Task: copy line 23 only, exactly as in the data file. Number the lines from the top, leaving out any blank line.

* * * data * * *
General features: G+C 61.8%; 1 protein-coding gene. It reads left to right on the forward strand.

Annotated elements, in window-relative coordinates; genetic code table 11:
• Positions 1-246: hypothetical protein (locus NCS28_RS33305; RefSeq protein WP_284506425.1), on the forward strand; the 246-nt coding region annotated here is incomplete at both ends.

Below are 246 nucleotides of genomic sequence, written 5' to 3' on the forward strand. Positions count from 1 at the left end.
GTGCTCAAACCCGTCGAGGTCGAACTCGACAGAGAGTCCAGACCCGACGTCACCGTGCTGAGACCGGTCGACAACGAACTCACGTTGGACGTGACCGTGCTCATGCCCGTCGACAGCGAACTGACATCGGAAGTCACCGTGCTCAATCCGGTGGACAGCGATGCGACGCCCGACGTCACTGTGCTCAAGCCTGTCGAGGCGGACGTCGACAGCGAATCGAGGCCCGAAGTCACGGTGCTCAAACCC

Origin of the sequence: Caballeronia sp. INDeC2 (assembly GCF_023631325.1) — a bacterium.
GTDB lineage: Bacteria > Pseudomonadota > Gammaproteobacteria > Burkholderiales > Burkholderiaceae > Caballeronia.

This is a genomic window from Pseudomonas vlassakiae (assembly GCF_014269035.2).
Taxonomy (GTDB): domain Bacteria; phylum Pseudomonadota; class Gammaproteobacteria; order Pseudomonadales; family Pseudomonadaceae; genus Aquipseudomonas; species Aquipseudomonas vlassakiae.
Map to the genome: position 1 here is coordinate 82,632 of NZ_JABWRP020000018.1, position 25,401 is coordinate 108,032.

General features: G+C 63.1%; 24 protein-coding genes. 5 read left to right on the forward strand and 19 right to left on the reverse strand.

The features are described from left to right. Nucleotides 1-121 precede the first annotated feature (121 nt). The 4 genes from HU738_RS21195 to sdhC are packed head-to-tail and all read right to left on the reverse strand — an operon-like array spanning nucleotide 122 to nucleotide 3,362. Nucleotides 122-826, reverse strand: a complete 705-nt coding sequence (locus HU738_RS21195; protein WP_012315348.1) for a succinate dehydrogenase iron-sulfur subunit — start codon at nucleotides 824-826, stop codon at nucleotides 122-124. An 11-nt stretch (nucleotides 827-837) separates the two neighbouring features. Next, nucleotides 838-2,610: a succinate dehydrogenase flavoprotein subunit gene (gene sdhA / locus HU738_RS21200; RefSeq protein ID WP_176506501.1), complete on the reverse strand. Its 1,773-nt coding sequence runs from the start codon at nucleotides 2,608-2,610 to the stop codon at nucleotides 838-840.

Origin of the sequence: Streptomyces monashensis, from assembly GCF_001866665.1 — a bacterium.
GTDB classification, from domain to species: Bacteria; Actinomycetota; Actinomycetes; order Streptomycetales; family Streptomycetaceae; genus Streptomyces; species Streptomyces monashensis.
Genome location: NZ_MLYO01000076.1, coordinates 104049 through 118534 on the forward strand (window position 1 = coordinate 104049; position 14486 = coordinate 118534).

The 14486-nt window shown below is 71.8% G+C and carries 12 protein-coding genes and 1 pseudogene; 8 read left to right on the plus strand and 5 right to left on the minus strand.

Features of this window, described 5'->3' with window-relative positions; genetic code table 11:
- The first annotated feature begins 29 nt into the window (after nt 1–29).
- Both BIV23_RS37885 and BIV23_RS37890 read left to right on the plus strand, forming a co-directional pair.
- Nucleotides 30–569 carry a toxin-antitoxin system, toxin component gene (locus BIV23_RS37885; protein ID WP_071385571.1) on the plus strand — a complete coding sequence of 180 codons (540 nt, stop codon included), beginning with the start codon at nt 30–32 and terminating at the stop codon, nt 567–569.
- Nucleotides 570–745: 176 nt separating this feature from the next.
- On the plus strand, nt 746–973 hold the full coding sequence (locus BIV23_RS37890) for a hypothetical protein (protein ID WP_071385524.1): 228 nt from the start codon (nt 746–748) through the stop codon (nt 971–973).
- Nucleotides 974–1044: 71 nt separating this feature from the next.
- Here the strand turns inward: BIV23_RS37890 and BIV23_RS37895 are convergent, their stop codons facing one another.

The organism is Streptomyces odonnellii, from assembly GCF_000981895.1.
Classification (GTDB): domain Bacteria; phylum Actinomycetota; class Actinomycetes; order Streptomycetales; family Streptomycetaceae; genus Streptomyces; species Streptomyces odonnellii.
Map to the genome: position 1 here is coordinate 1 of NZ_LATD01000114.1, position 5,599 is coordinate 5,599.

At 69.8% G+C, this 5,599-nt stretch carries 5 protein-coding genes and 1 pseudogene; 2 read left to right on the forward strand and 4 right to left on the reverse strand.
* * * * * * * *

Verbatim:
- Nucleotides 974–1044: 71 nt separating this feature from the next.